MacCallum wants the informed consent regime made permanent so companies like his – which will be offering stratospheric balloon trips -- are assured of the regulatory regime under which they will have to operate. He recommended that a parallel “extended license” regime be created where passenger safety would be regulated by the FAA, but it would be required only for companies offering services that fall under common carrier definitions – routine flights from one point on Earth to another. Other commercial space companies could voluntarily choose to get an extended license if they thought it would give them a competitive advantage because customers might feel safer flying with an operator who had such a license.
Larsen asked if the FAA could do that now and MacCallum said he believed so, but Nield said the law currently restricts the FAA to only working with industry on developing voluntary standards, not developing any new regulations. Lopez-Alegria, who previously was President of the Commercial Spaceflight Federation (CSF), spoke in favor of voluntary industry standards instead of government regulations. CSF is working with its member companies, although he explained how difficult it is to get a group of very disparate companies with very different vehicle designs to work on the issue, although he believes the discussions are going in the right direction.
Calculating Maximum Probable Loss for Third Party Indemnification. Dillingham pointed out that FAA/AST has not responded effectively to GAO recommendations dating back to 2012 to update the methodology it uses to calculate how much insurance commercial space launch companies must purchase to cover third-party (general public) claims in case of a launch accident. It is important because the government could be liable for a greater amount of losses if the FAA does not require companies to purchase a proper amount.
He stressed that this is becoming increasingly important as more spaceports are being licensed around the country, including inland sites like one in Midland, Texas. A three-tiered system was established in 1988 where companies must purchase insurance up to $500 million, the government then is liable (subject to appropriations) for claims between that floor and an inflation-adjusted ceiling (currently $3.06 billion), and the company is liable for any amounts above that. The “up to $500 million” is what is at issue. The FAA calculates the Maximum Probable Loss (MPL) for each launch and the company must buy that much insurance, which may be significantly less than $500 million. If the MPL is calculated to be $100 million, for example, the government’s liability would be from $100 million to $3.06 billion, not $500 million to $3.06 billion. Dillingham said the methodology is “dated by a few decades” and although Congress required FAA to review and update it and submit a report by April 2016, no report has been submitted.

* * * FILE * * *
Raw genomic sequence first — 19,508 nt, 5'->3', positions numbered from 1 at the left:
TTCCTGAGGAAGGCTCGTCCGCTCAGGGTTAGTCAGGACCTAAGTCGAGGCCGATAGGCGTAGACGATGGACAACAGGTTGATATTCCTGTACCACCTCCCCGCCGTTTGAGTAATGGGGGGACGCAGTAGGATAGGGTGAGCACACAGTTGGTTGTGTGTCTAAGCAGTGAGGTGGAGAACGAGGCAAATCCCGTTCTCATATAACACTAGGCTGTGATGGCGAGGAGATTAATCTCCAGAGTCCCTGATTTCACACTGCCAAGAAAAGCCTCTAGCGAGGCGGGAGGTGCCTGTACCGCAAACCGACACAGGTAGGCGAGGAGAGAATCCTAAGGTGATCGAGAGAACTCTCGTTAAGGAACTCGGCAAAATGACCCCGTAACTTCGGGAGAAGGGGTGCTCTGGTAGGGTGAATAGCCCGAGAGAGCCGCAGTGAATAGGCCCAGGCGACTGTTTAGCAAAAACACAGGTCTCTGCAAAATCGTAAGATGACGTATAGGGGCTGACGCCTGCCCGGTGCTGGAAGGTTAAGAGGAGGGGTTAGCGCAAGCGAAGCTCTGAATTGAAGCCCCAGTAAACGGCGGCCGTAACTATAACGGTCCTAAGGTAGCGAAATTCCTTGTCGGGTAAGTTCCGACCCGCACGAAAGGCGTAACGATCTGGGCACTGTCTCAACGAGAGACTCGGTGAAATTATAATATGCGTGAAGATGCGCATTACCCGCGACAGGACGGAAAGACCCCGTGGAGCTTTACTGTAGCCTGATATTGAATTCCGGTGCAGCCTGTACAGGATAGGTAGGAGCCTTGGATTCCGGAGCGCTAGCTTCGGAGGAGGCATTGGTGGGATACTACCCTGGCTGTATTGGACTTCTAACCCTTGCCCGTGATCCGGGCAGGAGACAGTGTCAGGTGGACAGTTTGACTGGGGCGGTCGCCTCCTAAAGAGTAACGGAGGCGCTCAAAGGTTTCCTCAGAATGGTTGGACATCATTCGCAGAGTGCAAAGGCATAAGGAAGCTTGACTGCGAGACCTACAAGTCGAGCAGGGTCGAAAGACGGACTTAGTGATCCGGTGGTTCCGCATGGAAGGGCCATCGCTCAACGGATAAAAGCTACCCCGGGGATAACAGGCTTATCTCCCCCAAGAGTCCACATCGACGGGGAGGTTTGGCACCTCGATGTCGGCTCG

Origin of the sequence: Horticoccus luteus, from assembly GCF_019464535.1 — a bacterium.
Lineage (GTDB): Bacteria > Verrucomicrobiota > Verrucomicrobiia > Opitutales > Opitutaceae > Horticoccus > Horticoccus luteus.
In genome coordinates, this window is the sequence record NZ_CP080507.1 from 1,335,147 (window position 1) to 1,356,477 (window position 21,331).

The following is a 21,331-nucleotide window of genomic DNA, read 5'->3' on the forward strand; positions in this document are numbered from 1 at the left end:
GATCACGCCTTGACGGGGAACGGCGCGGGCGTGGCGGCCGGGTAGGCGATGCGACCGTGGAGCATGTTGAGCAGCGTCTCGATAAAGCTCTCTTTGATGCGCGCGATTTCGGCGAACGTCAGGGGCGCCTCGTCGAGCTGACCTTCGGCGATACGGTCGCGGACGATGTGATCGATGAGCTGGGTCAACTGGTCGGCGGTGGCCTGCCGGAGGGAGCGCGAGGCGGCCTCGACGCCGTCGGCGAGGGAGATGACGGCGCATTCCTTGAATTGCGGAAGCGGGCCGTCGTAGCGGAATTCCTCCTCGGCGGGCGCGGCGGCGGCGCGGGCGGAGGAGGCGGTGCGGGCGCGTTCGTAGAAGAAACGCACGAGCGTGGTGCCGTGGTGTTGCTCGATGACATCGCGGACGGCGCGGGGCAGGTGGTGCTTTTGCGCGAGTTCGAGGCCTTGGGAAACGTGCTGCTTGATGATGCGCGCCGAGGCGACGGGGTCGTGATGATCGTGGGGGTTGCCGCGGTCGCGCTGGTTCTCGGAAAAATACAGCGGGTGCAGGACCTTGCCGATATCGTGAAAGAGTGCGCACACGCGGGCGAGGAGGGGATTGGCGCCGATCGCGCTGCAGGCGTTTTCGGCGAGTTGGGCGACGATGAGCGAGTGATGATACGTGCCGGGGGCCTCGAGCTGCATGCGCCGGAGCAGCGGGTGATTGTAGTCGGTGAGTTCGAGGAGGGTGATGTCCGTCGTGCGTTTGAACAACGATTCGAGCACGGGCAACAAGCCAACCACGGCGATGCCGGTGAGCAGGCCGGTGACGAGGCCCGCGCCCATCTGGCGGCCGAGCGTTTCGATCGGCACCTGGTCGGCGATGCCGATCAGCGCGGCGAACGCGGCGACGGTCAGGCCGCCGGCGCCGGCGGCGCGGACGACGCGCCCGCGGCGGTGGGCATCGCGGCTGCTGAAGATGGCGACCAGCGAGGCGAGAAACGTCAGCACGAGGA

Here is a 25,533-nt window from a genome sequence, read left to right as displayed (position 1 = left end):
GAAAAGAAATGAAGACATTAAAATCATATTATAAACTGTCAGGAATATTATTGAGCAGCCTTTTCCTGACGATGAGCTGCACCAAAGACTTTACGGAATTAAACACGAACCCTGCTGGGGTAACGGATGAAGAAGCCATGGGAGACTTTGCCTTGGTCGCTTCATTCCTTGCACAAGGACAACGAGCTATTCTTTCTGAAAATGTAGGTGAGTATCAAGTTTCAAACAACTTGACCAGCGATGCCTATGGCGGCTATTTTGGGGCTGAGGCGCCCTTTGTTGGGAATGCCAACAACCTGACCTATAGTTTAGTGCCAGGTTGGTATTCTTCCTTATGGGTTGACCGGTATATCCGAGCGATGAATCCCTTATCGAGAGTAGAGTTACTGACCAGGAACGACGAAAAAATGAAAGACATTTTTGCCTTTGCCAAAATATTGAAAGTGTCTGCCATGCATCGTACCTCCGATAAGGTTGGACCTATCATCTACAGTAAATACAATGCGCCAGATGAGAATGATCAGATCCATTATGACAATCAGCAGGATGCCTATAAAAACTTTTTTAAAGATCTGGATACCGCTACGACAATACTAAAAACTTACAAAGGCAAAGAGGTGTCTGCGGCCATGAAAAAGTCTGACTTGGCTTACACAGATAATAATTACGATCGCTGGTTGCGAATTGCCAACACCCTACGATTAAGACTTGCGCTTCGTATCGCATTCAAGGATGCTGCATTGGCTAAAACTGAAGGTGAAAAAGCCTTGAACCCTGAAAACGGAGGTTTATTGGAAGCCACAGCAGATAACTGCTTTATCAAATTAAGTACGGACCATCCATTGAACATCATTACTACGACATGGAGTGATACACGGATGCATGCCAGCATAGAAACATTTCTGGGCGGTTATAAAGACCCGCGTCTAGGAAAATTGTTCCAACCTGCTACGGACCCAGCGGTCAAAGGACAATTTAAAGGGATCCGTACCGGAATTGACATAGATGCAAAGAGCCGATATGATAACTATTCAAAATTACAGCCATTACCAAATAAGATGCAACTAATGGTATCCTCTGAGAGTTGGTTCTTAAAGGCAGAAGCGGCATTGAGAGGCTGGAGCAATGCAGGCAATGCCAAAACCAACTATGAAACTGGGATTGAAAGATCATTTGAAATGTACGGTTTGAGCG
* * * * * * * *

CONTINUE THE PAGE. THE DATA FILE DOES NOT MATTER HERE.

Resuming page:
Rep. John Duncan (R-TN), asked why the government indemnifies the industry at all now that the industry is mature. Nield replied that the industry believes it is essential in order to compete with other countries that do provide such indemnification. Dillingham agreed saying that while the United States has a $3.06 billion cap on what the government will pay, in Russia, for example, there is no cap. The government will pay any amount above what insurance covers.
Funding for FAA/AST. Gold passionately argued for more funding for FAA/AST warning that “it’s only a matter of time until safety suffers” because the office is underfunded. “COMSTAC at every meeting has endorsed the need for more funding. When have you seen companies asking for more funding for their regulators before?” He worries that both the safety and competitiveness of the U.S. industry is at stake. The Obama Administration is requesting $19.8 million this year, a $2 million increase over its current funding. The Senate has passed the Transportation-HUD appropriations bill with that level and the House Appropriations Committee ultimately recommended that level after an amendment was adopted during markup. Dillingham said GAO also was concerned about whether FAA/AST could fulfill all its tasks, at one point finding that it was not performing 10 percent of required safety inspections. He said GAO recommended that FAA provide more detail in its budget request to justify additional funds and the FY2017 request does that.
Here is our list of space policy events for the week of June 20-25, 2016 and any insight we can offer about them. The House and Senate are in session this week.
During the Week
The Senate is scheduled to continue debate on the Commerce-Justice-Science (CJS) appropriations bill this week, which funds NASA and NOAA It got off to a rocky start last week when a Democratic filibuster over gun control in the wake of the Orlando tragedy held up action for about a day (as its name implies, the bill also funds the Department of Justice), but agreement was reached to allow votes on gun control amendments and debate on the bill resumed. The House schedule for the coming week still was not posted as of Sunday afternoon. The House meets only in pro forma session tomorrow, then will meet for legislative business Tuesday-Friday before taking off a week plus a bit for the July 4 holiday.